Flyer InteractiveFeature

Telling Tales

Defining Southern literature is difficult, but you’ll know it when you see it.

by James Busbee

New Stories From the South: The Year's Best, 1998
Edited By Shannon Ravenel
Algonquin Books of Chapel Hill, 299pp., $12.95

ccording to workplace legend,
employers review applicants' resumes for an average of 15 seconds. For a good short-story writer, that's plenty of time to grab you by the throat and drag you right out of your chair. Consider the opening of Mark Richard's "Memorial Day":

The boy mistook death for one of the landlady's sons come to collect the rent. Death stood leaning against a tree scraping fresh manure off his shoe with a stick. The boy told death he would have to see his mother about the rent, and death said he was not there to collect the rent.

Boom, as John Madden might say if he were an English professor. Right there, you've got the genesis of a great story, with ordinariness and magic realism, violence and sly humor colliding all at once, and things only get better. Richard's story is one of the best selections from the latest installment of New Stories From The South: The Year's Best 1998, an anthology that consistently features some of the finest short fiction available today, regardless of region.

Collecting Southern stories is an excellent way to mire yourself in the midst of a cultural and academic war, and the series has had to navigate such straits for each of its 13 editions. On one side are numbed postmodernists who declare that there is nothing unique about the South any longer; on the other are the tweedy critics who whine that the current crop of Southern writers couldn't carry the typing paper of William Faulkner or Flannery O'Connor.

Series editor Shannon Ravenel spent the first 11 years of the collection writing prefaces that justified the existence of a unique Southern literature descended and yet distinct from Faulkner et al (Most of the earlier anthologies remain in print, and are worth picking up for Ravenel's introductions alone.) Beginning last year, Ravenel turned the task over to the writers themselves, allowing the authors whose work appears in that edition to take their cracks at the subject of "Southernness" in literature.

So how does one determine what's eligible for a collection of Southern literature? Must it be published in a Southern magazine? No, there are selections from as far afield as Ontario, Canada, here. Must the author be from the South? Nope, guess again there are writers here from Utah and (gah!) New England. Must it have a Southern setting? It helps, but many of the stories here are of the anonymous settings that could be anywhere in America. No, in short, Southern literature is like obscenity you'll know it when you see it. But enough analysis on to some of the 20 stories:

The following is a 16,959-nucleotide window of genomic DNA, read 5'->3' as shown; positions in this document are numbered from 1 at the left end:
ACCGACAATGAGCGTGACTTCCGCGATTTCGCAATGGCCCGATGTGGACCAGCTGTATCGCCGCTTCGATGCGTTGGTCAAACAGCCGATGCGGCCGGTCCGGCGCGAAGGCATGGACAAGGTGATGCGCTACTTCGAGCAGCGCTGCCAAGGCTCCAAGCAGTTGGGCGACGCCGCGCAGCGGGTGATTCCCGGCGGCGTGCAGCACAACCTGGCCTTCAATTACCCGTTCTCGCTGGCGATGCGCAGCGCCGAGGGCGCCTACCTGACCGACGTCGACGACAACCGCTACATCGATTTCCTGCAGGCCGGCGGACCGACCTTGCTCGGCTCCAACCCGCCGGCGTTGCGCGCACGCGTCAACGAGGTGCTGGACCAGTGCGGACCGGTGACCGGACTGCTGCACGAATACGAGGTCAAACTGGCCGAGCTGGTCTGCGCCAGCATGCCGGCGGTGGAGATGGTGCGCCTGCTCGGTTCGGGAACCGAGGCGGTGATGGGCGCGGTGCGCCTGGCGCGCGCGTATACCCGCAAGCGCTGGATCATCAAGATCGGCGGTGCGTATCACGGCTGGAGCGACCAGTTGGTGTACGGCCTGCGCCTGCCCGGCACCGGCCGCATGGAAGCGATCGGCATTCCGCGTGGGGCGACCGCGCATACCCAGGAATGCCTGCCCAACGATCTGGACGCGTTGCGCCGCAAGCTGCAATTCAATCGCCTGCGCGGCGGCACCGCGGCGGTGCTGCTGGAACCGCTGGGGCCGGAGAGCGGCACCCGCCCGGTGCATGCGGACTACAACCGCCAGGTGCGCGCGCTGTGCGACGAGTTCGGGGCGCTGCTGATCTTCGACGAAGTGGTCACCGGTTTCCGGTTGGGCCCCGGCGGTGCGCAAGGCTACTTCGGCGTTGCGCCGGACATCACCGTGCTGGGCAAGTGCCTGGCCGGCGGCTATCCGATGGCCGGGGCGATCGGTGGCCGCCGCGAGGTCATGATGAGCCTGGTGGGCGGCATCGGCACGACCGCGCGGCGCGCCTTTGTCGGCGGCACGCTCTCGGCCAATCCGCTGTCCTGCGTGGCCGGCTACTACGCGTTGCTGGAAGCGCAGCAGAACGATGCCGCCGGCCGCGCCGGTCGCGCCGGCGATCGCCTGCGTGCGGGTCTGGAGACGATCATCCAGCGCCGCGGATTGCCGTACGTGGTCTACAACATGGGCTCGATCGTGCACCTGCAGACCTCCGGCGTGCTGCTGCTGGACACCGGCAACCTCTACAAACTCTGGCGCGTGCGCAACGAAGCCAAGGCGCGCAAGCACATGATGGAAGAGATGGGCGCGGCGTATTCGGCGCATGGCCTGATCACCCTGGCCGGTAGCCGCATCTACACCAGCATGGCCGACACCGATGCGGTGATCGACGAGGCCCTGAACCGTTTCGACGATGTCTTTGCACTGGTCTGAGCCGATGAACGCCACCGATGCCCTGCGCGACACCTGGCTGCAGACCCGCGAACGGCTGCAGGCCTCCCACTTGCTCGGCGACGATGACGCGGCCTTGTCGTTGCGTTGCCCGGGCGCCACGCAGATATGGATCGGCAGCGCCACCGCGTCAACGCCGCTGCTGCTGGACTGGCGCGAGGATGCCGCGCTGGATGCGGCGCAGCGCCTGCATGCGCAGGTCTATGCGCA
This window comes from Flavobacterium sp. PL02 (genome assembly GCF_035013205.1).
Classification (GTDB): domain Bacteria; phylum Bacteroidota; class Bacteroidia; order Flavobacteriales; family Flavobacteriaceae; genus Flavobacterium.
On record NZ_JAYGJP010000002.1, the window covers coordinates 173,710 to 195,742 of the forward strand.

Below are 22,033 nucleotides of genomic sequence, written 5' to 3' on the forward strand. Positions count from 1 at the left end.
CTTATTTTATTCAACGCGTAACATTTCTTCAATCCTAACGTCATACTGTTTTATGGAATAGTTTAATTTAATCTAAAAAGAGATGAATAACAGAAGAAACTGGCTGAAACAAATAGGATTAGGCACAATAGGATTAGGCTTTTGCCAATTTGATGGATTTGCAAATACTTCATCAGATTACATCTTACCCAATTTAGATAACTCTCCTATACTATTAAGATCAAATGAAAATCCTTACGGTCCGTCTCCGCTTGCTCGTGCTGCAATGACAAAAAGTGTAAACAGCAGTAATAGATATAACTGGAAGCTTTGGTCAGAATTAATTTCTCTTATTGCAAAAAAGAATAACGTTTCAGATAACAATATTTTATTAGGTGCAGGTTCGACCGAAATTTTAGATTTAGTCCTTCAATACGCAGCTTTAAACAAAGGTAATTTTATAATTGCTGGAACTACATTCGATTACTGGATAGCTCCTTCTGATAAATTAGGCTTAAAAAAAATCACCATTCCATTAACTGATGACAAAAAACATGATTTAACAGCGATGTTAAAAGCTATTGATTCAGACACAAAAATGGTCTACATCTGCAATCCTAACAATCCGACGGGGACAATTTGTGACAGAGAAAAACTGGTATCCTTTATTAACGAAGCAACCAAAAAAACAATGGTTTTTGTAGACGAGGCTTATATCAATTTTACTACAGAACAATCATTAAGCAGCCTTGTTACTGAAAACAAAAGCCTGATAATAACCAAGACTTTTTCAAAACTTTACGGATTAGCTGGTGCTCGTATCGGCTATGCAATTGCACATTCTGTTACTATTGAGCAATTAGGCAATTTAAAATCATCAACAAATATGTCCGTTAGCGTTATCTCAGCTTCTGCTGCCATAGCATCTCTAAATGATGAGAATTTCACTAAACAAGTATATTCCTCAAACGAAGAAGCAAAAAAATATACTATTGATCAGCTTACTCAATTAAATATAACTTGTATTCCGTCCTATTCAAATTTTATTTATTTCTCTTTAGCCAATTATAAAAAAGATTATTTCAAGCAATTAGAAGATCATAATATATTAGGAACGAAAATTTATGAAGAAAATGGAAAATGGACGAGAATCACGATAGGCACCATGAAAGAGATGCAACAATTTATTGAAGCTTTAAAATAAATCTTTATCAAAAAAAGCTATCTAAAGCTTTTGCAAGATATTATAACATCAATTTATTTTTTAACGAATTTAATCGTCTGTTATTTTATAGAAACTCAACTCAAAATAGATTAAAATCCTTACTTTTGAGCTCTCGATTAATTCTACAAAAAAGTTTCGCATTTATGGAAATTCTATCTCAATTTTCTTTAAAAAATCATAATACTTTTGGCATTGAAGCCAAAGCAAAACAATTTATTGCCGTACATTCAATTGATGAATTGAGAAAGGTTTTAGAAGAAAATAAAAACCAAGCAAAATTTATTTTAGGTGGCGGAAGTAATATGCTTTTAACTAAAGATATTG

Tim Gautreaux offers up "Sorry Blood," a disturbing little tale of a layabout drunk who convinces an Alzheimer's-stricken man that he's the drunk's father and then promptly puts him to work around the house. Sara Powers' "The Baker's Wife" features a sharp premise a newly married couple decides to weave three lies apiece into an evening's conversation; when the husband can't remember the third lie he told, the wife's mind wanders in all the wrong directions. And Wendy Brenner's "Nipple" kicks off with another of those killer openers: "In the cafeteria fourth period Lori said she had her Uncle Bert's nipple in an envelope."

Frederick Barthelme's "The Lesson" is a witty update of "A&P," John Updike's classic tale of grocery-store-employee life, with the depravity of Fargo and the salaciousness of the Starr Report tossed in. And in "Girls Like You," Jennifer Moses manages the tricky task of writing in the dialect of a black, teenaged mother without coming off as patronizing.

Of course, many readers' mileage will vary, and the breadth of New Stories ensures that not every story will hit home with everyone. Stephen Dixon's "The Poet," for example, while an interesting story about the many encounters of a journalist and a minor poet who can never remember their previous meetings, is far too academic, full of windy, looping dialogue and characters who lecture rather than speak. And Scott Ely's "Talk Radio" is an intriguing tale of a talk-radio host who encounters the Vietnamese broadcaster who was on the other side of battle lines 25 years ago, but other than the locale (the Carolinas) I can't see any justification for its inclusion in this collection.

Even in a world where Oprah and Hollywood determine who gets the shelf space in the chain bookstores, short stories remain the proving ground for today's best authors. Seek out any of the New Stories anthologies. They may not change your life, but they'll sure as hell liven up your day.


This Week's Issue | Home